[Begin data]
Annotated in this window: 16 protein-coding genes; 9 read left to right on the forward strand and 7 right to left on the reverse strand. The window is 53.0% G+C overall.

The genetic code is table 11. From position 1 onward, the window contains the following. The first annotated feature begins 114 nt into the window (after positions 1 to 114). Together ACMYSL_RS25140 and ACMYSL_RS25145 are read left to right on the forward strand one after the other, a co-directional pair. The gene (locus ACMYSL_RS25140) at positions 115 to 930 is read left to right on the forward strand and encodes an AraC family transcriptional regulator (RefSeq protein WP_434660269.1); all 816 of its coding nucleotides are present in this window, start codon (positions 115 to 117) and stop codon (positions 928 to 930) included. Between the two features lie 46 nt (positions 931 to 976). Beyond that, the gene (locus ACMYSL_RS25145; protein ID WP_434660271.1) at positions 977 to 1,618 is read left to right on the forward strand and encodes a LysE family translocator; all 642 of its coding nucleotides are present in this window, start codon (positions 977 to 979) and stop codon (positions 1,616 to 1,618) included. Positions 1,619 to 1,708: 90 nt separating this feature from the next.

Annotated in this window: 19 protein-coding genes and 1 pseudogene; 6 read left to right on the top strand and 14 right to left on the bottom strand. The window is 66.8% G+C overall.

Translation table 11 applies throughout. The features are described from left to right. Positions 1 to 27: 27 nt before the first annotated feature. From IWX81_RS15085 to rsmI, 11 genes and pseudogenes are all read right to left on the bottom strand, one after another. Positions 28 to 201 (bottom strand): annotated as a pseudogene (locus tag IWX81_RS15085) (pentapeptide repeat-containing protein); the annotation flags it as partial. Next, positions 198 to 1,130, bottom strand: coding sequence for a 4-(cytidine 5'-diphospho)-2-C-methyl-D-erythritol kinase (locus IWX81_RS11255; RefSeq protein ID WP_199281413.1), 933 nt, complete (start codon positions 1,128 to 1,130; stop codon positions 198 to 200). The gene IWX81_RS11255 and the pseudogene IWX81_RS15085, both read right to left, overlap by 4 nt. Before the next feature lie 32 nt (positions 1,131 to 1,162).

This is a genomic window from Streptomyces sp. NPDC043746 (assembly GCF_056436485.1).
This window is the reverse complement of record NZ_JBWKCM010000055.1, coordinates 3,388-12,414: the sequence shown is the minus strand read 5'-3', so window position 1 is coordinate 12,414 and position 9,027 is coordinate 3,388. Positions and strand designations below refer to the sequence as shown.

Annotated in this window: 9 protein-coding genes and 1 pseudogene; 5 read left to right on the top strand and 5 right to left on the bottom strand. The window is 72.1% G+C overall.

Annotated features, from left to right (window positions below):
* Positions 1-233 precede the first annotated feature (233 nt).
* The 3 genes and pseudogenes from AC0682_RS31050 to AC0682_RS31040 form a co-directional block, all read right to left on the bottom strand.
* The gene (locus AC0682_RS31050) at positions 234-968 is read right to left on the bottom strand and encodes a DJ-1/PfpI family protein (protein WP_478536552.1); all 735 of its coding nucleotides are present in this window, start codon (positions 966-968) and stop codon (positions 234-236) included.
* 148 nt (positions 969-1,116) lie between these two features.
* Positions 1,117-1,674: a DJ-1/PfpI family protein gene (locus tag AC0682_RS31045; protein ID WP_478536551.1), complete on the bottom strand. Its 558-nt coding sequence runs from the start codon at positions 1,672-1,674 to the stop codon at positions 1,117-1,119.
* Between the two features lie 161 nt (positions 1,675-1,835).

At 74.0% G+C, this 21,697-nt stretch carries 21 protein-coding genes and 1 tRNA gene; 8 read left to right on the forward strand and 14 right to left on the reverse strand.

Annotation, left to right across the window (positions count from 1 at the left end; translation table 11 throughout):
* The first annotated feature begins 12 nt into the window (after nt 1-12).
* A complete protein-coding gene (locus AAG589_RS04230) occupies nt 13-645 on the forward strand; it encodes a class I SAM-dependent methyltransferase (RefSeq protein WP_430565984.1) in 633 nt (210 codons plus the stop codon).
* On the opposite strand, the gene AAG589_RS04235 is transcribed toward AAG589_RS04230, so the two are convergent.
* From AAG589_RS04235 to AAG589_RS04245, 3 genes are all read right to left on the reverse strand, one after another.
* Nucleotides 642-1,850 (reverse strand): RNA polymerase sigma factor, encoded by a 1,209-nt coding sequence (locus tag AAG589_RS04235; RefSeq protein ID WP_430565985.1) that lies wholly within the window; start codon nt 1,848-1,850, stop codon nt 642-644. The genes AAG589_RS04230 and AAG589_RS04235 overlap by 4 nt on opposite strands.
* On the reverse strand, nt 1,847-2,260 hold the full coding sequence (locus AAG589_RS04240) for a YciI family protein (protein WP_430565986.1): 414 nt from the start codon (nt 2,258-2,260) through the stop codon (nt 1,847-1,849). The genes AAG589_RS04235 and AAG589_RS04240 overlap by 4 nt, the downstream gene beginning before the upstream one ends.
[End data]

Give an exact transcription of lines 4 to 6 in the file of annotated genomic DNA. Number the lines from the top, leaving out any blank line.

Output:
Translation table 11 applies throughout. The features are described from left to right. Positions 1 to 27: 27 nt before the first annotated feature. From IWX81_RS15085 to rsmI, 11 genes and pseudogenes are all read right to left on the bottom strand, one after another. Positions 28 to 201 (bottom strand): annotated as a pseudogene (locus tag IWX81_RS15085) (pentapeptide repeat-containing protein); the annotation flags it as partial. Next, positions 198 to 1,130, bottom strand: coding sequence for a 4-(cytidine 5'-diphospho)-2-C-methyl-D-erythritol kinase (locus IWX81_RS11255; RefSeq protein ID WP_199281413.1), 933 nt, complete (start codon positions 1,128 to 1,130; stop codon positions 198 to 200). The gene IWX81_RS11255 and the pseudogene IWX81_RS15085, both read right to left, overlap by 4 nt. Before the next feature lie 32 nt (positions 1,131 to 1,162).

This is a genomic window from Streptomyces sp. NPDC043746 (assembly GCF_056436485.1).
This window is the reverse complement of record NZ_JBWKCM010000055.1, coordinates 3,388-12,414: the sequence shown is the minus strand read 5'-3', so window position 1 is coordinate 12,414 and position 9,027 is coordinate 3,388. Positions and strand designations below refer to the sequence as shown.